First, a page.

A better ways to train teachers

If America's medical schools were failing to offer their students the academic content and practical experience necessary to provide high-quality health care, we would be outraged.

But that's exactly what happens in most undergraduate and graduate schools of education. According to a new report from the National Council on Teacher Quality <WC>—<WC1> which was funded by 62 organizations, led by the Carnegie Corp. and the Eli and Edythe Broad Foundation <WC>—<WC1> too few aspiring classroom teachers receive the training and support they need to be effective. And that disconnect has alarming implications not just for them but for the future of K-12 public education.

Eight years in the works, the <WC>"<WC1>Teacher Prep Review<WC>"<WC1> examined admissions standards, course requirements and content, student teaching manuals and graduate surveys for more than 1,100 college and university programs.<WC>

<WC1>Together, these programs prepare two-thirds of our nation's new K-12 teachers, so what they do matters a lot. But fewer than 10 percent of them earned at least three stars in this report's four-star rating system. Just four of those are located in California: UC Berkeley, UC San Diego, UC Irvine and the University of Redlands.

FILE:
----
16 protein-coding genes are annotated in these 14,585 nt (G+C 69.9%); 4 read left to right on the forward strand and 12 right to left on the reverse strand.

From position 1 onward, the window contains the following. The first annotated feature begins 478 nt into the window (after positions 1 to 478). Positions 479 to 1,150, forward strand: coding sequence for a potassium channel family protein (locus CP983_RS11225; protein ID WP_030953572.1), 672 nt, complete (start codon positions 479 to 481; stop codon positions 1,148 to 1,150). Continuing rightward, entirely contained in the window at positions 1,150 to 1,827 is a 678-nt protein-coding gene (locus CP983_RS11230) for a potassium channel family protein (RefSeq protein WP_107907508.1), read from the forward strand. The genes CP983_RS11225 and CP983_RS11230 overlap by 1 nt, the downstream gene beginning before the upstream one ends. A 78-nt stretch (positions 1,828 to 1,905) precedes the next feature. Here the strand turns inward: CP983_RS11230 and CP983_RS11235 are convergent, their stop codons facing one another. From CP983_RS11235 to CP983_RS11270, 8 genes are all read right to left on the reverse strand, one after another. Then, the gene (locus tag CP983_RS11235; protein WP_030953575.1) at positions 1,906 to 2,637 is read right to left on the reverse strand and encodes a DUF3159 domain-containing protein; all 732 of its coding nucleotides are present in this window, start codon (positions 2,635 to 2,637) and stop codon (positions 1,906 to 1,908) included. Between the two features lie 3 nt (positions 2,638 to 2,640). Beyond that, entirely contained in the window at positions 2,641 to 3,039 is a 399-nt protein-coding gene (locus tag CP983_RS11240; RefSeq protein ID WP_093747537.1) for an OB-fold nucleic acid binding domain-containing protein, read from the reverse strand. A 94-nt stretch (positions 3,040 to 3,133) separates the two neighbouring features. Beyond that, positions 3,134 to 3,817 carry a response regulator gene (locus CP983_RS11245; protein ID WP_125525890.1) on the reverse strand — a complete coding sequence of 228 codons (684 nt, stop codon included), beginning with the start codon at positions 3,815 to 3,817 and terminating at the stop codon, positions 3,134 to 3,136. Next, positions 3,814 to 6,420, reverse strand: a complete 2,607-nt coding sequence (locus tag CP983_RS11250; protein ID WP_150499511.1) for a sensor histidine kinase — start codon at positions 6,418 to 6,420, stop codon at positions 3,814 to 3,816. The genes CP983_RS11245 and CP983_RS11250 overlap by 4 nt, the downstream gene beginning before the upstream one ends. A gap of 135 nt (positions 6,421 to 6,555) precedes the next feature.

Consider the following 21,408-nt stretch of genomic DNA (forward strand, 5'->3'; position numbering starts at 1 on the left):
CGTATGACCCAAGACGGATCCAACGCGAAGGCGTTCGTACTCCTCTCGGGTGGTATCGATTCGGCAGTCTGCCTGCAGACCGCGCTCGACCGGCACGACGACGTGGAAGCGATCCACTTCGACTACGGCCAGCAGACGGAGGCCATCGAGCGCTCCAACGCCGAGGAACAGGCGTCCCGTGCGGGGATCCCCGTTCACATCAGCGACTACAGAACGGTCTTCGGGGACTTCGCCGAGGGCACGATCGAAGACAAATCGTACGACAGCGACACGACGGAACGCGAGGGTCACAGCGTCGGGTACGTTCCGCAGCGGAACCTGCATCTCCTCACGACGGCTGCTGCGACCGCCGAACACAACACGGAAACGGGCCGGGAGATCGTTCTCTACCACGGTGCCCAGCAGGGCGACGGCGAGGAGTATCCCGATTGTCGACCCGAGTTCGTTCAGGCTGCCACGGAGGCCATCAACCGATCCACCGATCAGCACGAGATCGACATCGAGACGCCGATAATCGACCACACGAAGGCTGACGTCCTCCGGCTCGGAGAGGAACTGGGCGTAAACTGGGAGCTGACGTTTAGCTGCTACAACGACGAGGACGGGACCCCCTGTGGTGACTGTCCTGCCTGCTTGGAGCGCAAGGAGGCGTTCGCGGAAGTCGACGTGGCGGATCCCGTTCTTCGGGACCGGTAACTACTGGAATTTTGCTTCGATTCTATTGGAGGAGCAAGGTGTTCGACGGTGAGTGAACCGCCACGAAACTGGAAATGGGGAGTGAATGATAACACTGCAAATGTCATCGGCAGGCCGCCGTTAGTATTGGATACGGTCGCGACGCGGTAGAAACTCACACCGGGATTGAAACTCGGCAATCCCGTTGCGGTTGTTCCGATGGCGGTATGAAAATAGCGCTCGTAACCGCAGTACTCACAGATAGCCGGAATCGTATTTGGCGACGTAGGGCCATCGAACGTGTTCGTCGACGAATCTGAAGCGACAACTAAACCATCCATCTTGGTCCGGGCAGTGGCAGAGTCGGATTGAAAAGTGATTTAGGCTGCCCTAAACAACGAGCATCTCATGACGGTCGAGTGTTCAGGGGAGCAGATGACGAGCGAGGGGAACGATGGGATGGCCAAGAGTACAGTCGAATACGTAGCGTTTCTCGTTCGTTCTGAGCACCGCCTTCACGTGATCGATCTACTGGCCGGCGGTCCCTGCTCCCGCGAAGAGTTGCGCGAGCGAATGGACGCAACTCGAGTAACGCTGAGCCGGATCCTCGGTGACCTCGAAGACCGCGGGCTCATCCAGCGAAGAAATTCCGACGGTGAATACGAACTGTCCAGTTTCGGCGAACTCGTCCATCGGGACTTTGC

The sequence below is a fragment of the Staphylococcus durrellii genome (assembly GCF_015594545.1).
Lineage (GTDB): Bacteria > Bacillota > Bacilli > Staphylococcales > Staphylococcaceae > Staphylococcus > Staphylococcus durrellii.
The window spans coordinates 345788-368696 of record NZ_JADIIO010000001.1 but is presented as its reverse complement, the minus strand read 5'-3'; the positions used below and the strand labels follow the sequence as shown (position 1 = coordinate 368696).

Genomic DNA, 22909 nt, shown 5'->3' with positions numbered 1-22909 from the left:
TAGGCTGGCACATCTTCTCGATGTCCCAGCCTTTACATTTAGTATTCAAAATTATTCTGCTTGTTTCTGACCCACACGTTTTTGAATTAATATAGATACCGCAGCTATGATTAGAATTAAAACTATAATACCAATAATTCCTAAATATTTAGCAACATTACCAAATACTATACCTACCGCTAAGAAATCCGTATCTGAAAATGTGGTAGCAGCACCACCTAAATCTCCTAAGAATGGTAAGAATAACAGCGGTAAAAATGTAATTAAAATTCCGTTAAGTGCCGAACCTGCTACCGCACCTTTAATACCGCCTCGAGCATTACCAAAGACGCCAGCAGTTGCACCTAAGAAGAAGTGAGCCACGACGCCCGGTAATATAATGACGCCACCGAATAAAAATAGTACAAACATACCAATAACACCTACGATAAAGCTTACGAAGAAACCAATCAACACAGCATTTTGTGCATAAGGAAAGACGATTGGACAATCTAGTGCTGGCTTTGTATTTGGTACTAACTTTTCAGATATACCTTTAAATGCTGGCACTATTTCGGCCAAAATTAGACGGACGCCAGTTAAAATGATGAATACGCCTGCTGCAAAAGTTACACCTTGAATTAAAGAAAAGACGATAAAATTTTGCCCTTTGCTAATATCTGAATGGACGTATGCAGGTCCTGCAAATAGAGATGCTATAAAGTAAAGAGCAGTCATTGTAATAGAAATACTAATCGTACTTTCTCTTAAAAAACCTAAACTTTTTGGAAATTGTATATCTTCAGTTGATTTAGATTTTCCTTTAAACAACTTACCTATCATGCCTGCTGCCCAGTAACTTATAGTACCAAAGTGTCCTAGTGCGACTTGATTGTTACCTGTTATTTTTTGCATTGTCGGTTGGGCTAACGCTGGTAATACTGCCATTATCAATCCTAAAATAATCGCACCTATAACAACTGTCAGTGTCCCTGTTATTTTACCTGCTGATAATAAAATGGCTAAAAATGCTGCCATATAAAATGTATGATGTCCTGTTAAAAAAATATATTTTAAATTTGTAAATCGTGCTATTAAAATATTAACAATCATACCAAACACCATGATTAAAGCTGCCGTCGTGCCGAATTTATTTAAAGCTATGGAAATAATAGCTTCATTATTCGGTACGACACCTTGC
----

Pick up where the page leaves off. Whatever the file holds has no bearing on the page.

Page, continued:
This new study shines a critical light on the strongest teacher training programs so that others can learn from their success and model best practices. <WC>

<WC1>It also gives aspiring graduate students important information about the programs they are considering <WC>—<WC1> before investing considerable time and tuition <WC>—<WC1> and aids K-12 school districts in their teacher recruitment efforts.<WC>

<WC1>The lesson is clear: If we want to improve teacher quality and elevate the status of the profession in a way that reflects how important it is to America's collective future, we can no longer ignore the way we educate and prepare them.

We know that the highest-performing countries <WC>—<WC1> such as Finland and China <WC>—<WC1> recruit their teacher candidates from the top third of students.<WC>

<WC1>Yet here in the United States, only a quarter of teacher training programs restrict admissions to applicants from the top half of their class. Among California's programs, it's fewer than one in 10.

Sure, raising the bar for admissions is an important first step. But it isn't nearly enough. Institutions of higher education need to take far more responsibility for the kind of education and practical experience they offer the teacher candidates they admit.

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